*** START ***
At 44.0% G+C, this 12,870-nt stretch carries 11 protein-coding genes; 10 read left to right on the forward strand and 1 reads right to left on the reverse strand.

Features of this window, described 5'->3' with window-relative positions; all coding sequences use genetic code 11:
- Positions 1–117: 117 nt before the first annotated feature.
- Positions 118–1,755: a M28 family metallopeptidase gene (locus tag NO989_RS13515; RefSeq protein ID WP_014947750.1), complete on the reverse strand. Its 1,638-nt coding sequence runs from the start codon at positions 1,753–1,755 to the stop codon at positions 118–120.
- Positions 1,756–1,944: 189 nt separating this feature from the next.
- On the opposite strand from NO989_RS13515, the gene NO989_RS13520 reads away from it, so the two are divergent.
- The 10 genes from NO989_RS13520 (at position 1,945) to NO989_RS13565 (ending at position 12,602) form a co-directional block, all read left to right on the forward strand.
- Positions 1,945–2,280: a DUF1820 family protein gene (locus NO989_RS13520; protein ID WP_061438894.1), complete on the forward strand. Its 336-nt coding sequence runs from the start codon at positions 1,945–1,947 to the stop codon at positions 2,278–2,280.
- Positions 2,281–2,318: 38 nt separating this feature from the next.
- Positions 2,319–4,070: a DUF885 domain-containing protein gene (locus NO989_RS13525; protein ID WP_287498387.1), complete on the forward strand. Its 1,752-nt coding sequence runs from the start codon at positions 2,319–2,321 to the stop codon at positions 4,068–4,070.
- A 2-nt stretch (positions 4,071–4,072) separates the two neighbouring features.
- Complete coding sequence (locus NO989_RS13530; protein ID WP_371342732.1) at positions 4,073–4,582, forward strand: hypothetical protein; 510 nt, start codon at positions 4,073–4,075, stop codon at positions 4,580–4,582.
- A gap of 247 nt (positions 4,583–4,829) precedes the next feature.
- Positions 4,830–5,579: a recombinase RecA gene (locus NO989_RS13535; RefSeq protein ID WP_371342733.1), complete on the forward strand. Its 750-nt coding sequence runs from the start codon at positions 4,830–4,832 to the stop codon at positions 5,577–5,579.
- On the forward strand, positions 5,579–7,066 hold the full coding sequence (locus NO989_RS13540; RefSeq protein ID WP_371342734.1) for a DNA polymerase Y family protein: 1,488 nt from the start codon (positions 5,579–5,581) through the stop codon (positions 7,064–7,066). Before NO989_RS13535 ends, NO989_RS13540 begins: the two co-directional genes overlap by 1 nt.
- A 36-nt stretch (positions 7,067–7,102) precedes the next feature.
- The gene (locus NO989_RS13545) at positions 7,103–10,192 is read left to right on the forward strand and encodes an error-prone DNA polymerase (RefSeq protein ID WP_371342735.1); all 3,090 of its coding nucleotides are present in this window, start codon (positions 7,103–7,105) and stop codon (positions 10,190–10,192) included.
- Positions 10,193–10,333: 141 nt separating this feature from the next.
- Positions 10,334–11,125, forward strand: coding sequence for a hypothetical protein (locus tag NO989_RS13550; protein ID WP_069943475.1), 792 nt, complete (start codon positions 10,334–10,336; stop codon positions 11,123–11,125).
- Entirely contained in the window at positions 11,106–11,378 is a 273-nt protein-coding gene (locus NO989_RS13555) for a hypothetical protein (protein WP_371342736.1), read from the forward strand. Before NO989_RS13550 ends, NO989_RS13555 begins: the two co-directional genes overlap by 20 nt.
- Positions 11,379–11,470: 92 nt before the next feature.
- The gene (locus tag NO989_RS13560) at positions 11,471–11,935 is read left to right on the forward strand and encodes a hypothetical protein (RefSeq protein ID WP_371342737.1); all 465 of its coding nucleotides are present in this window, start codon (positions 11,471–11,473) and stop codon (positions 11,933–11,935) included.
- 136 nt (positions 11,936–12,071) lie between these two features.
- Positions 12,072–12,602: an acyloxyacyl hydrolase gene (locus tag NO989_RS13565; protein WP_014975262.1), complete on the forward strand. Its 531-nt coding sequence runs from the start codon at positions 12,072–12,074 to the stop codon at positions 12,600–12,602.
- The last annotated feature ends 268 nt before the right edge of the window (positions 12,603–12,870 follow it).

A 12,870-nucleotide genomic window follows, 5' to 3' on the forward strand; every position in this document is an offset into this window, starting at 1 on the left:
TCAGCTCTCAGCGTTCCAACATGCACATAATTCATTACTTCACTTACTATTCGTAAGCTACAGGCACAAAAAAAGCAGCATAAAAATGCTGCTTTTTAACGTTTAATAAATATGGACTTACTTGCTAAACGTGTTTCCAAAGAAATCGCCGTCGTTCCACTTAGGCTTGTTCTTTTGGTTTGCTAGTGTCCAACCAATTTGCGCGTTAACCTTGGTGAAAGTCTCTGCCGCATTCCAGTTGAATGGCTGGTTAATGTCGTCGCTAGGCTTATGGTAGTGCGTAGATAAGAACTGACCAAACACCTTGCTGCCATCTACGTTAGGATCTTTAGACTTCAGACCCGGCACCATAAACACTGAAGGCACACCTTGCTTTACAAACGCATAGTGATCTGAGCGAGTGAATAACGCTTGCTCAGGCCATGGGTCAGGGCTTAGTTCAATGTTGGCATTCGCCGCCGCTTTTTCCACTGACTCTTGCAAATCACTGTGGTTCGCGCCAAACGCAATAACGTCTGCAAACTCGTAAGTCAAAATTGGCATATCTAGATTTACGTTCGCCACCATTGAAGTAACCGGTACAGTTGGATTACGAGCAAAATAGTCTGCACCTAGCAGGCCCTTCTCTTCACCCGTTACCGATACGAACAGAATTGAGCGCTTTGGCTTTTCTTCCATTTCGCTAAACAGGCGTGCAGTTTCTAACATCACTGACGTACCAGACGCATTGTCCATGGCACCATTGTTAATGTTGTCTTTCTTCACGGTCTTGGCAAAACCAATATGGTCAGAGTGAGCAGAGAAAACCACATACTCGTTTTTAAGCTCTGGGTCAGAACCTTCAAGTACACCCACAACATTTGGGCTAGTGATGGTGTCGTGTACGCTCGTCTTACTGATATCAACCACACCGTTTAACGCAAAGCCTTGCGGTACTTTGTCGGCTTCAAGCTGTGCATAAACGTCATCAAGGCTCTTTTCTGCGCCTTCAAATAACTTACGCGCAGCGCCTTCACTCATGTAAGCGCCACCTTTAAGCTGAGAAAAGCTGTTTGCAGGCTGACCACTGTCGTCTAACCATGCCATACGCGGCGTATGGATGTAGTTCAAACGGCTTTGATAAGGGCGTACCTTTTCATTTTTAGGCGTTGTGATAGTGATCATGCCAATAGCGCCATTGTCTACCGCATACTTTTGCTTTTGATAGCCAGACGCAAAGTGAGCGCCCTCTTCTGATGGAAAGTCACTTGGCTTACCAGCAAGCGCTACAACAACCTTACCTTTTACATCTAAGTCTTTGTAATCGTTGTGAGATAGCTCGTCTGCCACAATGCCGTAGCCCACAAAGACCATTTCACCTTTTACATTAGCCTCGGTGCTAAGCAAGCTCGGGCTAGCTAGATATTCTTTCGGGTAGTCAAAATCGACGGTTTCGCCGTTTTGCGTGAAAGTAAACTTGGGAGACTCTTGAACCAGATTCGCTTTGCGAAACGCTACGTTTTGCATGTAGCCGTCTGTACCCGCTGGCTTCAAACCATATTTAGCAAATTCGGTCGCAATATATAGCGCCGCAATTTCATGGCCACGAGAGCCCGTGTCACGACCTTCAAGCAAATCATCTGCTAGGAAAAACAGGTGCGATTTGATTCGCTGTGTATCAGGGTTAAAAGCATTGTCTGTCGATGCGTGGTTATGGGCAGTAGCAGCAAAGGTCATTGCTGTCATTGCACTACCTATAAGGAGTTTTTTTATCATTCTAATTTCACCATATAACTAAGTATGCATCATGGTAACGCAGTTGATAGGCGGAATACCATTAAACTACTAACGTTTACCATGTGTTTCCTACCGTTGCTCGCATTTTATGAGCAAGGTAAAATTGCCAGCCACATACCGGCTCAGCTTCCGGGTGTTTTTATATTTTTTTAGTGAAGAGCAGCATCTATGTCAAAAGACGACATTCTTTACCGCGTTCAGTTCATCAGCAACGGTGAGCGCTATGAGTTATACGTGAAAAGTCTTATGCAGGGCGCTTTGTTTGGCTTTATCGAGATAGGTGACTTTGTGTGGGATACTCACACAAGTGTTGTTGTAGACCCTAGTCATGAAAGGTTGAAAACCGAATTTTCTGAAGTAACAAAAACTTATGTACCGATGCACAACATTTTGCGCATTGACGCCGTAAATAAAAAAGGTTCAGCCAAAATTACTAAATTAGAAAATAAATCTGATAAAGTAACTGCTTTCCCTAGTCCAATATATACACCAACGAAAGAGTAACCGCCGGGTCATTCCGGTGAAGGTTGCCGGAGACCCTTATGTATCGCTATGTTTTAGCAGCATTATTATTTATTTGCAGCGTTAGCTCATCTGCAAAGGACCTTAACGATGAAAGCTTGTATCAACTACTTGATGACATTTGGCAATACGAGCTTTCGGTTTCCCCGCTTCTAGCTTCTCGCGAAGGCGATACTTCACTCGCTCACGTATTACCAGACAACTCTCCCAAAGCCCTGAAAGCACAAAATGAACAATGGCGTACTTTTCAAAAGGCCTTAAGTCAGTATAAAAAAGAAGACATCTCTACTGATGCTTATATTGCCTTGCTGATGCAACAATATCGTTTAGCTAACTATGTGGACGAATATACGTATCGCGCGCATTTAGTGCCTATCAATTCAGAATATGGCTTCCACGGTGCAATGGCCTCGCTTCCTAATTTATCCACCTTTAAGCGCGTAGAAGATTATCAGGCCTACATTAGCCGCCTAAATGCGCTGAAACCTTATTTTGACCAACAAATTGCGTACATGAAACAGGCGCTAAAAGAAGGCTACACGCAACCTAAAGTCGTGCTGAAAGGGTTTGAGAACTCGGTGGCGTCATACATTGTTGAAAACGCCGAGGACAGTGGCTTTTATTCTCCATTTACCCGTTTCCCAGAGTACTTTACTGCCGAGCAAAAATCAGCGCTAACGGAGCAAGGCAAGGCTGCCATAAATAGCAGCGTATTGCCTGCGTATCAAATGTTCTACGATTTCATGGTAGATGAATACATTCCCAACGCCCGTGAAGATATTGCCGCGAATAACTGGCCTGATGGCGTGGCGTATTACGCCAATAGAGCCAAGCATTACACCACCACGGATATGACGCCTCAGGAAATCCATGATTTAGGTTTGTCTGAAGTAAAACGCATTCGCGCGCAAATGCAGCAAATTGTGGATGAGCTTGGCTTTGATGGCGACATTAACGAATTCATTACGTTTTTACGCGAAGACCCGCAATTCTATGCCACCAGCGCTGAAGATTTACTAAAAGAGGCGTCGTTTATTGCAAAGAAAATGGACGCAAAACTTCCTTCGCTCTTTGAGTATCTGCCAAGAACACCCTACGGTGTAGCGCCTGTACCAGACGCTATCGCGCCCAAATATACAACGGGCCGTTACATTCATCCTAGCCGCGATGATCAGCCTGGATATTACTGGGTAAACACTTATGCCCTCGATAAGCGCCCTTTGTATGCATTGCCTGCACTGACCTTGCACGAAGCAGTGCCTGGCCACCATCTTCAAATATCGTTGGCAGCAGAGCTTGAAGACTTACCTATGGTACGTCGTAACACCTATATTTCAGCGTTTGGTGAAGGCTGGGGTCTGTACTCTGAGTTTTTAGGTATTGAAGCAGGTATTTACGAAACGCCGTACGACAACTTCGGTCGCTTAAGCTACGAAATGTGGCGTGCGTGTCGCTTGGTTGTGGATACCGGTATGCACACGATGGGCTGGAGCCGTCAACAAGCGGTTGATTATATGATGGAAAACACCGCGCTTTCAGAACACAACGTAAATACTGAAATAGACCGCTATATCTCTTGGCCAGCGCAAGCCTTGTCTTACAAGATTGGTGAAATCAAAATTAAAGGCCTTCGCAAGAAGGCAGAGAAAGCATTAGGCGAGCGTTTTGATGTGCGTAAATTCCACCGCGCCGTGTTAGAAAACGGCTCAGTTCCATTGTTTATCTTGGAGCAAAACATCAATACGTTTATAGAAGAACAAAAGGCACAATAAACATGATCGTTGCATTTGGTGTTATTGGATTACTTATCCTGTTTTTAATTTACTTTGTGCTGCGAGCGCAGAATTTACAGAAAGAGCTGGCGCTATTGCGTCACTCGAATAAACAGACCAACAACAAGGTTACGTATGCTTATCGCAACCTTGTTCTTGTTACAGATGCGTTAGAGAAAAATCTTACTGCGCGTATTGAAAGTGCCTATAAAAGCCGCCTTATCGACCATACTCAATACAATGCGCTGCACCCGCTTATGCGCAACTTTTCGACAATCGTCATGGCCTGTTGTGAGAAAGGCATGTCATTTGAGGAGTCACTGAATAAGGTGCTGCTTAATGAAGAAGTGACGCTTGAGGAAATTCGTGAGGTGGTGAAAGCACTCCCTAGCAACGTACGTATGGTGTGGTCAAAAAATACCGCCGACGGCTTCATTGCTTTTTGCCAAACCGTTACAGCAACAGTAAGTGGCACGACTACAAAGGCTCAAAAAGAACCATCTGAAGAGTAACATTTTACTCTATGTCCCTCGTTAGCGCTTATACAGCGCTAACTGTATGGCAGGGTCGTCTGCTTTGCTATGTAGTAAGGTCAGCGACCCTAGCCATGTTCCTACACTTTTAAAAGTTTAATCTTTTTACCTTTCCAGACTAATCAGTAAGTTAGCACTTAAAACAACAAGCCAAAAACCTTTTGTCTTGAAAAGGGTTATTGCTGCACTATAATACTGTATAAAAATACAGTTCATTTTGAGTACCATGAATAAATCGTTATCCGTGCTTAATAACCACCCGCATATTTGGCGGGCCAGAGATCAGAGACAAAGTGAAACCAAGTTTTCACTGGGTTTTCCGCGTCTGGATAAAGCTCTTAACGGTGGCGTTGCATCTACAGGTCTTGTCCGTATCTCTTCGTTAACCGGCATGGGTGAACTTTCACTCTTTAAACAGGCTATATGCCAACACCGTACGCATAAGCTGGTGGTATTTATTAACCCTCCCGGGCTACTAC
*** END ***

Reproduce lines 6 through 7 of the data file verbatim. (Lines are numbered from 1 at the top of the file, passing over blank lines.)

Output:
- On the opposite strand from NO989_RS13515, the gene NO989_RS13520 reads away from it, so the two are divergent.
- The 10 genes from NO989_RS13520 (at position 1,945) to NO989_RS13565 (ending at position 12,602) form a co-directional block, all read left to right on the forward strand.